Today, Breast Cancer Day is celebrated all over the world, and the entire October is dedicated to educating people about this dangerous disease. Especially for the readers of MedPortal, an oncologist, mammologist of the N.N. N.N. Petrov “Ministry of Health of Russia, Ph.D. Alexander Komyakhov spoke about the diagnosis and prevention of breast cancer.
MedPortal: Alexander Valerievich, what is the current incidence of breast cancer in Russia? Is there any increase, and what is the reason for this: new diagnostic capabilities or other factors?
A.K .: According to the Cancer Registry (note: a program for keeping records of cancer patients in Russian hospitals), the incidence of breast cancer in Russia in 2018 was 89.7 per 100 thousand women. For comparison: in 2017, the indicator was 89.6 – per 100 thousand. That is, we see a small gradual increase in the incidence. This is primarily due to the improvement in the quality of diagnostics and the aging of the population.
MedPortal: There is an opinion that breast cancer has become “younger” recently. Is it so? At what age does breast cancer become a real threat to women?
A.K .: No, it’s not. The incidence has increased due to the improvement of diagnostic measures. But at the same time, statistics do not show an increase in the incidence among the young population. As before, the risk of developing breast cancer increases dramatically in the group of patients aged 45 and older.
MedPortal: What are the current mortality rates from this diagnosis and do they change over time?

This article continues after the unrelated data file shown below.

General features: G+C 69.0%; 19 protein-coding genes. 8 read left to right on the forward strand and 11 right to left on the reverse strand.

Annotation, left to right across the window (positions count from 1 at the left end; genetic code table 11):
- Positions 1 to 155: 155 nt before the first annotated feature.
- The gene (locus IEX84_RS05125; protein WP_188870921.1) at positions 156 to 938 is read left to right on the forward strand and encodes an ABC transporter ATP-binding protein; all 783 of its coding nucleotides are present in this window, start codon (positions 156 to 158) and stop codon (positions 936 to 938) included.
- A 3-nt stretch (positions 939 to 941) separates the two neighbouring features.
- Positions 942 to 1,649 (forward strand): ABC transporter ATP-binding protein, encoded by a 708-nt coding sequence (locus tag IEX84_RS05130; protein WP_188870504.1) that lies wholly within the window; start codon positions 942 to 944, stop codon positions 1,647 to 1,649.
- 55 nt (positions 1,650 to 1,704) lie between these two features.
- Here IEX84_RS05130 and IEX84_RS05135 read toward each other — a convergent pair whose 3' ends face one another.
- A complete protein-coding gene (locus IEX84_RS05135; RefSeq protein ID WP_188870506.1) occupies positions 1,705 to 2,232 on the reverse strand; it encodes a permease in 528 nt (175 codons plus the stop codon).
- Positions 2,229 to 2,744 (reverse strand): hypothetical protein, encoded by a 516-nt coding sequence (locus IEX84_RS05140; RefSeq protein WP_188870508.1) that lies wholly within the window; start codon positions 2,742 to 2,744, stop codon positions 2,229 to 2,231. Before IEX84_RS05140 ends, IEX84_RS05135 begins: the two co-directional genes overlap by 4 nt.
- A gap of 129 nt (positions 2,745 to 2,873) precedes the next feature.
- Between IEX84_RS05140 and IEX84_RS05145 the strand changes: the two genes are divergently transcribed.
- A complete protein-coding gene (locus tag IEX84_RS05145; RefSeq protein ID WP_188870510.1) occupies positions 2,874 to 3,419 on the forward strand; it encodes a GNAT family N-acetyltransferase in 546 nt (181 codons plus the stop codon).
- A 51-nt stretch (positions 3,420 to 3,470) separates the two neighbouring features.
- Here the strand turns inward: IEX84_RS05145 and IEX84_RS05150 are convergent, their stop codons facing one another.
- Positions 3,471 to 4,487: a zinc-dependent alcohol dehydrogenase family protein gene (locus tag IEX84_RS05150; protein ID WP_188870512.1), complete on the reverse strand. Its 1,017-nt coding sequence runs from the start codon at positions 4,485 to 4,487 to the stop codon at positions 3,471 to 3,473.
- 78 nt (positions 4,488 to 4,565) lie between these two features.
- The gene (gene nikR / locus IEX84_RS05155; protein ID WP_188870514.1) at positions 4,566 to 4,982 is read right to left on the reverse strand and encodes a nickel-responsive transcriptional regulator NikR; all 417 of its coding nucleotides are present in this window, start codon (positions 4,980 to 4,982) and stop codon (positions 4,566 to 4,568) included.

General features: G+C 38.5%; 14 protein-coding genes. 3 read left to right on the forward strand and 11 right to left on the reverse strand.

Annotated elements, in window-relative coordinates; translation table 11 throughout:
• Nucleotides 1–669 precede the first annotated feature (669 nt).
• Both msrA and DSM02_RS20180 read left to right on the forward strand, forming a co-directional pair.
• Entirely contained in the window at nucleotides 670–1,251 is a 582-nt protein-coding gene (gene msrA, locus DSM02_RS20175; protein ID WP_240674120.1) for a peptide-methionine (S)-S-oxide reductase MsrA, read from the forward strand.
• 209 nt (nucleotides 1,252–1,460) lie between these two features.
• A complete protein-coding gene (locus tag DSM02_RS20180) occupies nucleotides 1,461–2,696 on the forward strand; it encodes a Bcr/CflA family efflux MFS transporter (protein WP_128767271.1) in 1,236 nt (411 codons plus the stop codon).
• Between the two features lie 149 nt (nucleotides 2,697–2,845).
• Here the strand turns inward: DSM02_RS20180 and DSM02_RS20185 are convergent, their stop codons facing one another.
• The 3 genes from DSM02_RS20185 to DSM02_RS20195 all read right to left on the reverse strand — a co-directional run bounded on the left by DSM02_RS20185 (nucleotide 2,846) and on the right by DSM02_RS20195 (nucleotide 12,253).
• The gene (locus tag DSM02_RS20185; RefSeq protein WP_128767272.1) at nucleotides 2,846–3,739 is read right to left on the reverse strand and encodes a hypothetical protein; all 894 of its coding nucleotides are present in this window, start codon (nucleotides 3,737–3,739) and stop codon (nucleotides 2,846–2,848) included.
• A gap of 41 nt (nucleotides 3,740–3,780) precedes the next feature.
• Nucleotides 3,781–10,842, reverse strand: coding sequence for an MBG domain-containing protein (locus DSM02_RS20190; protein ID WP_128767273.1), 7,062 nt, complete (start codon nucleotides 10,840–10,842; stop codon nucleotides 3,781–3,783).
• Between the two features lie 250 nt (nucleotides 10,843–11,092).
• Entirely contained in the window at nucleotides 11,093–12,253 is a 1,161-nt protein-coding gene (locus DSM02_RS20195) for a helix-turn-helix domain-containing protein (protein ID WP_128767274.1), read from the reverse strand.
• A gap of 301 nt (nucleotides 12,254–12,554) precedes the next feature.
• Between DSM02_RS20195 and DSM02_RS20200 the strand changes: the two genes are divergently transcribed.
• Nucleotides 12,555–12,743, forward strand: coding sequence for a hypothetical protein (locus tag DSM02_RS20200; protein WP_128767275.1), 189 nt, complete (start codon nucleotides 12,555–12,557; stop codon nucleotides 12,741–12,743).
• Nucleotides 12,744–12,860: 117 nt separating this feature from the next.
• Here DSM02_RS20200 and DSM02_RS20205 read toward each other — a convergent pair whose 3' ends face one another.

A.K .: Since the mid-1990s, we have seen a trend towards a slow decline in mortality from breast cancer: by 0.2% annually.
MedPortal: What about treatment? Are the protocols changing, is there any hope that the treatment becomes (or becomes) more gentle?
A.K .: Current trends in breast cancer treatment are focused on reducing the aggressiveness of treatment. More and more efforts are directed to improving the quality of life of patients. For example, this is manifested in the wider performance of breast-conserving operations instead of mastectomies. Of course, in cases where it is safe for the patient and is technically possible.
MedPortal: The causes of breast cancer, like other cancers, are still unknown, but there are various factors that increase this risk. How big is the hereditary factor?
A.K .: Most often, breast cancer is a sporadic (that is, spontaneously occurring) disease, but in 10-15% of cases it is hereditary. Most inherited forms of breast cancer are associated with the BRCA1 and BRCA2 genes (BREAST CANCER GENES 1 and 2). These genes are responsible for regulating the processes of repairing genetic material (DNA) and preventing possible tumor transformation of cells. However, the presence of defects and mutations in these genes significantly increases the risk of developing breast and ovarian cancer.
MedPortal: There is a lot of mythology around breast cancer. For example, underwired bras have long been blamed. American studies prove the opposite, but maybe there is other evidence? Should women reconsider their views on the choice of lingerie?